Sooner or later, every serious exerciser learns that after a hard workout, they feel sleepy and need to go to sleep to recover. Older people may need even more sleep after intense exercise than younger people. A recent review of 37 studies recommends that competitive athletes and serious exercisers should consider napping 20 to 90 minutes every afternoon (Nat Sci Sleep, Jun 24, 2021;13:841-862). One study recommended that athletes training near their limits should try to nap 90 minutes (Sports Med, May 27, 2021), because increased quantity and quality of sleep helped athletes improve performance (Current Sports Medicine Reports, 2017;16(6),413–418).
• Basketball players who extended their sleep to 10 hours a night ran faster in half-court and full-court sprints, and improved shooting for both free throws and three-point shots by nine percent (Sleep, 2011;34(7):943–950).
• Swimmers who napped swam faster in races, improved their reaction times to diving off the blocks and turning times, and increased kick stroke rates (Inter J Sprts Med, 2019;40(8):535–543).
• Varsity tennis players improved the accuracy of their serves when they increased sleep duration by nine hours per week (Physiol Behav, Nov 1, 2015;151:541-4).
• A short afternoon nap improved endurance performance in runners who regularly slept less than seven hours a night (Eur J Sport Sci, Oct 2018;18(9):1177-1184).
How Does Sleep Help You Recover?
If you don’t get extra sleep when you do prolonged intense exercise, you don’t recover as quickly and are at increased risk for injuring yourself (J Pediatr Orthop, Mar 2014;34(2):129-33). Nobody knows why prolonged intense exercise makes a person sleep longer and deeper. We don’t even know whether sleep is necessary primarily for healing of your brain or your muscles or both (Front Physiol, 2014 Feb 3;5:24). It is most likely that you sleep longer and deeper to help damaged muscles heal from exercise. Athletes who suffered from sleep deprivation improved their athletic performances and had decreased muscular-oxidative damage after napping regularly after lunch (Int J Sports Physiol Perform, Feb 4, 2020;15(6):874-883).
The soreness and burning you feel during prolonged intense exercise is a sign that muscles are being damaged. A muscle is made up of thousands of muscle fibers just as a rope is made of many strands. Each muscle fiber consists of a series of blocks called sarcomeres that fit up against each other end-to-end, at junctions called Z-lines (diagram). The soreness that you feel with prolonged endurance exercise is caused by damage directly to the Z-lines. When this happens, the muscle can no longer contract with as much force. The muscle gets stronger when you cause damage at the Z-lines and then allow the damage to heal.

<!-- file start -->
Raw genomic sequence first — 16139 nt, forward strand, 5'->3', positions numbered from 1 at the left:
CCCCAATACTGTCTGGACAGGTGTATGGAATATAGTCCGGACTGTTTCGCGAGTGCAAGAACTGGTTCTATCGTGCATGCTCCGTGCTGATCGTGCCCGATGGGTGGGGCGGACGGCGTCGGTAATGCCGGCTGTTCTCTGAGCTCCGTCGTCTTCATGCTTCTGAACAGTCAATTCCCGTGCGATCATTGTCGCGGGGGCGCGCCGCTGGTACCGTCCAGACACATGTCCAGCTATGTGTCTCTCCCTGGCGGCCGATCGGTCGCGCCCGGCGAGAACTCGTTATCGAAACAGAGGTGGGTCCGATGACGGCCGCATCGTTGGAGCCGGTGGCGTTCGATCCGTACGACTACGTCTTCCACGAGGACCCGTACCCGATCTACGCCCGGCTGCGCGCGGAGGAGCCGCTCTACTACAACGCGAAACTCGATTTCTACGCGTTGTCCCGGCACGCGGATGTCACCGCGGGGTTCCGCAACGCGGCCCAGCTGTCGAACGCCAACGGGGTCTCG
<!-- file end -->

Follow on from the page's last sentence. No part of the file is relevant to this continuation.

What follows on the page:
Damaged muscles heal faster while resting, and the best way to rest your muscles is to sleep. The damaged muscles start healing by a process called inflammation that turns on your immune system. The damaged muscles release two cytokines, called interleukin 6 and tumor necrosis factor alpha, that make you feel sleepy and prolong the time that you normally sleep. During sleep, your brain produces growth hormone that stimulates muscle and bone repair and growth.
Top Athletes Must Sleep for Recovery
Tour de France cyclists race for many hours day after day. They all know that the first thing to do after finishing a stage is to eat and drink copious amounts of foods and fluids to supply them with the nutrients necessary to help their muscles heal from the tremendous abuse, and then to lie down and try to sleep as much as they can before their next day’s race.
Athletes who have jobs that require manual labor cannot compete at their best in endurance sports. Top endurance athletes either have no other job or work in jobs that allow them to sit all day long. Just standing or walking can delay muscle recovery from hard training. When I was training for marathons I had frequent injuries, probably because my medical practice kept me walking from room to room to treat patients when I should have been lying in bed to allow my muscles to recover.
You will not reach your full potential in an endurance sport unless you are able to sleep long hours and do not have a job that requires you to move about much of the day. Endurance training requires spending lots of time sleeping and resting your muscles. Nobody really knows exactly how sleep helps you, but it appears that the older you are, the more sleep you need to recover from the muscle damage of vigorous exercise.
Gabe Mirkin, M.D., is a sports medicine doctor and fitness guru. A practicing physician for more than 50 years and a radio talk show host for 25 years, Dr. Mirkin has run more than 40 marathons and is now a serious tandem bike rider with his wife, Diana. His website is http://drmirkin.com/. Click to read Gabe’s full bio.